On this day, just a little over a year ago, a crazy idea began to form in my head. It was on this day that I discovered that creative reuse centers existed out there in the world, but just not in Houston.
Also on this day, a little over a year ago:
1. I was one month free of my decades-long service to a company I had left when I finally accepted I could no longer be successful there by my own standards.
2. I was savoring my few-weeks-old MBA from the University of Texas’ Houston program, where two years of hard work and revelation helped me to understand what my standards for success even are, and, more importantly really, what they’re not. And many thanks to Prof John Doggett and others for beating me about the head and shoulders until I finally looked up and saw the light.
3. I was knee deep in piles of my grandparents’ things, saved for me by my mother when their house was sold in Columbia, SC, and newly transported back to my house in Houston, where I would … what? Make something out of them? Way too much stuff to ever use, but things I couldn’t throw away, but which I couldn’t imagine Goodwill would take – weird old garage stuff and odd pieces of things and broken stuff and the miscellaneous dribbles of a long life. But, they were unpacked and piled around my living room and hallway and dining room, just sitting there for days on end.
So, I decided to make something. But, I still lacked some materials, so I headed off to Home Depot to buy them. While I’m standing in line with a bunch of new stuff that I’m going to take home and break or rust or otherwise render useless, I think that this is stupid and there must be a place that has what I need. So, I turned to Google and found that there are such places, but just not in Houston.
Serendipity, Rick Besanko would call it. Or, kismet, a message from the universe or The Great Gazoo — whatever it was, I was finally in a place to get the message, see the signs, and embark on this crazy scheme.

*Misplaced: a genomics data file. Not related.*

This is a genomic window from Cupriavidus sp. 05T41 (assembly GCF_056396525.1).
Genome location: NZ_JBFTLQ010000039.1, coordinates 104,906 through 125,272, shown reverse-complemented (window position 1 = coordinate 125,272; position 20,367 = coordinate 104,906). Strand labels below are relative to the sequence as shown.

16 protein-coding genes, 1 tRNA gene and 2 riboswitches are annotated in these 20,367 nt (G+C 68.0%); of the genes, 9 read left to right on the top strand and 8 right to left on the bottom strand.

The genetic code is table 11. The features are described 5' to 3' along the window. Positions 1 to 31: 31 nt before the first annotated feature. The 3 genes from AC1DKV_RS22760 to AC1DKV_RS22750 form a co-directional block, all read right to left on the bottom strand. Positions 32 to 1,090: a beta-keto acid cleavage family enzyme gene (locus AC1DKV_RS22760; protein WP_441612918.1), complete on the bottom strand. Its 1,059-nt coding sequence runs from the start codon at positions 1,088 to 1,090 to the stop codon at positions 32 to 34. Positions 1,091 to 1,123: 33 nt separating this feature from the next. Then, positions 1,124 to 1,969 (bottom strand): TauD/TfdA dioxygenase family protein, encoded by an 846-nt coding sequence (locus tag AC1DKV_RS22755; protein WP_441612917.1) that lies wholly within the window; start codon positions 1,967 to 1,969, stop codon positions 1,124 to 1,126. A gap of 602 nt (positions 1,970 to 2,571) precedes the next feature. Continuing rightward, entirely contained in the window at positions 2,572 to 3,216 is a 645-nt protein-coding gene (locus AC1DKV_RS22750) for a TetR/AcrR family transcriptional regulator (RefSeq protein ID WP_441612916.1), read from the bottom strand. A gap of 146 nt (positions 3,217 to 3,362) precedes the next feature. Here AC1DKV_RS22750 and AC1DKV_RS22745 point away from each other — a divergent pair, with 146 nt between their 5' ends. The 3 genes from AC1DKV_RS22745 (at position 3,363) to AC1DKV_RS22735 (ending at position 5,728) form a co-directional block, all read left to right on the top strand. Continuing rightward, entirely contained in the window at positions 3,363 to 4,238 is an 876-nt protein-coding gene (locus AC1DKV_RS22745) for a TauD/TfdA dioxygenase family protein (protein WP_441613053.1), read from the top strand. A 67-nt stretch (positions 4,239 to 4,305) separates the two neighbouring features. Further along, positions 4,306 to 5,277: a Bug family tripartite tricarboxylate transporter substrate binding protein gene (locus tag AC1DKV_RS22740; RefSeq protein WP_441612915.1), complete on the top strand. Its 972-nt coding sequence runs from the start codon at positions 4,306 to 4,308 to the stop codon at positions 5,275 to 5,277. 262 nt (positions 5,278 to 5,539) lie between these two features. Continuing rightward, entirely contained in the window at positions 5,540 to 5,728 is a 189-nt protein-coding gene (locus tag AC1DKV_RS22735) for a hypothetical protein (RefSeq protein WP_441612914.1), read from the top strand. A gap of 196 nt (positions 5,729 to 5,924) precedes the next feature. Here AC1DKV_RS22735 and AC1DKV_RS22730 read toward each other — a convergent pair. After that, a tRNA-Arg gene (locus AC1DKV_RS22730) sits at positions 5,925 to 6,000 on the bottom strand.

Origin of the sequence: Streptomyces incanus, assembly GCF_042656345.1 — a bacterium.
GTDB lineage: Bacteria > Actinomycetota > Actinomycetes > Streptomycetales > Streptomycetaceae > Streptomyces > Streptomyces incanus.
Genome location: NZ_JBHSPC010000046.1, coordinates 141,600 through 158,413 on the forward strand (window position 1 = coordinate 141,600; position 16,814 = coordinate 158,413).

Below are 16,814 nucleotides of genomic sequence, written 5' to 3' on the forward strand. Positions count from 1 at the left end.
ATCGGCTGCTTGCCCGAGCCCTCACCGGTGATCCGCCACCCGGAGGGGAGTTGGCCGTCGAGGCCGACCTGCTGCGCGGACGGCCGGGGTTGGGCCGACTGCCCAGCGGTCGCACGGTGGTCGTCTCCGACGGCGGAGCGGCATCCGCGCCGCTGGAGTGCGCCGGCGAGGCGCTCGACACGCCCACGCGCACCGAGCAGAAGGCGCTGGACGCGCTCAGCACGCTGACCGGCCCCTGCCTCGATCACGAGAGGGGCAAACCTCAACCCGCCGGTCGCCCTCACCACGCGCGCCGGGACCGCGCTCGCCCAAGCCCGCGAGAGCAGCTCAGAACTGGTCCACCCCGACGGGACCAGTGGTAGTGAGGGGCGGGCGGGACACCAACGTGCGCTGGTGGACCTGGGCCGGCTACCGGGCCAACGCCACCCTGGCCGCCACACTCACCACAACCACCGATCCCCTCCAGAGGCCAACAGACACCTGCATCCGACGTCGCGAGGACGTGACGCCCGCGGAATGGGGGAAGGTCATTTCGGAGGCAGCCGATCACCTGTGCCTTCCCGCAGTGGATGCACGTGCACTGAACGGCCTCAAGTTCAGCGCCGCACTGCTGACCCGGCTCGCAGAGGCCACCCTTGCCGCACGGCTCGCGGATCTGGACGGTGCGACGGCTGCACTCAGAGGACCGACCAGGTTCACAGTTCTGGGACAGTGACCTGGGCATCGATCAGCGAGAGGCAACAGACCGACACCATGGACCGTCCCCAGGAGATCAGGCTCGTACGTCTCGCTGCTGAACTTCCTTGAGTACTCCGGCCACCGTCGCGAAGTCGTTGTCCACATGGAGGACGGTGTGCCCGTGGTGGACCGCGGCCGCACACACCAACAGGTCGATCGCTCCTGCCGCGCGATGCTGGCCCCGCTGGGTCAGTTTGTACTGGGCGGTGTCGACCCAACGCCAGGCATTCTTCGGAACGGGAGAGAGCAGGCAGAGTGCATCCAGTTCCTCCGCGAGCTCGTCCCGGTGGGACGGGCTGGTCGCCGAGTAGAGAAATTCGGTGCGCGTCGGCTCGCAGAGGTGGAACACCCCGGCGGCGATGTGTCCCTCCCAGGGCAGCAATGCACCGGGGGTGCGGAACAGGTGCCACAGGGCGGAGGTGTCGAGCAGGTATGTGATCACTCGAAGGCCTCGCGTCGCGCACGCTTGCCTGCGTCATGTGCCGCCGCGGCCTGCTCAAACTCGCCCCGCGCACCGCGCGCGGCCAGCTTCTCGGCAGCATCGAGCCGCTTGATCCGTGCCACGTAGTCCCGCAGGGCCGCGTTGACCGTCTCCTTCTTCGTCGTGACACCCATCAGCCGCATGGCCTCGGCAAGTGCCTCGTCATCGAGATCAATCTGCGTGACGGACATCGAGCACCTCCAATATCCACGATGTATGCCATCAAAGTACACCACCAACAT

Fast forward to August 7, 2010. I am standing in G Gallery, attending the opening of Brian Neal Sensabaugh’s “Bless My Sole”. I first met Brian Neal when he came into the store about a week after we opened, although “met” doesn’t really do it justice. It’s more like he finally arrived, or took us all hostage, or electrified us one Saturday afternoon. He had an idea for an assemblage series that involved shoes and feet, all of which we had in massive quantity. We also had old wooden shoe forms and beat up old dolls and vintage doilies and my grandfather’s crutches, which he used after being shot while making an arrest in Columbia, SC in the 1950’s, and which had been in the rafters of his garage ever since. Anyway, Brian Neal loved what we had, and we loved him (and James). We laughed, we cried, and then we laughed some more.
Brian Neal found the Texas Art Asylum in the following way:
1. I had sent out a metric ton of press releases around Earth Day, letting a number of media outlets know we would be opening in May. These were met with a resounding snore by each media outlet except one lady who wrote for Tidbits, who suggested I get back in touch when we were actually open.
2. So, we opened, I got back in touch, and she came by to see if we were right for Tidbits. We weren’t, but she said we could be good for a piece in the Chronicle, and she’d be back with a photographer. (Still waiting on that ….)That next Saturday, she happened to be at the Guild Shop and happened to run into Brian Neal, and told him he had been on her mind all week because she was thinking about how he would love the Texas Art Asylum.
3. He came right over. We laughed, we cried, etc.
In addition to unearthing treasures that inspired him and making several return trips, Brian Neal has become a tireless booster for our business and has told virtually everyone he knows or sees or meets in passing that they must come by and see us. He has been instrumental in our success to date, and there is no expression of thanks adequate to convey my appreciation for what he has done for us.
But, back to our story – I’m at G Gallery, at Brian Neal Sensabaugh’s opening, and I walk in the door, look up at the ceiling, and see my grandfather’s crutches hanging there as part of the very first piece I see. And, somehow, without knowing exactly how or who or when, this is exactly what I had envisioned that the still unnamed, nonspecific, WTF that would become the Texas Art Asylum could be exactly one year before. Exactly. To the day. And, the crutches, fresh from their 50 years wait in the garage and flying from the ceiling of an art gallery in Houston … there just aren’t words.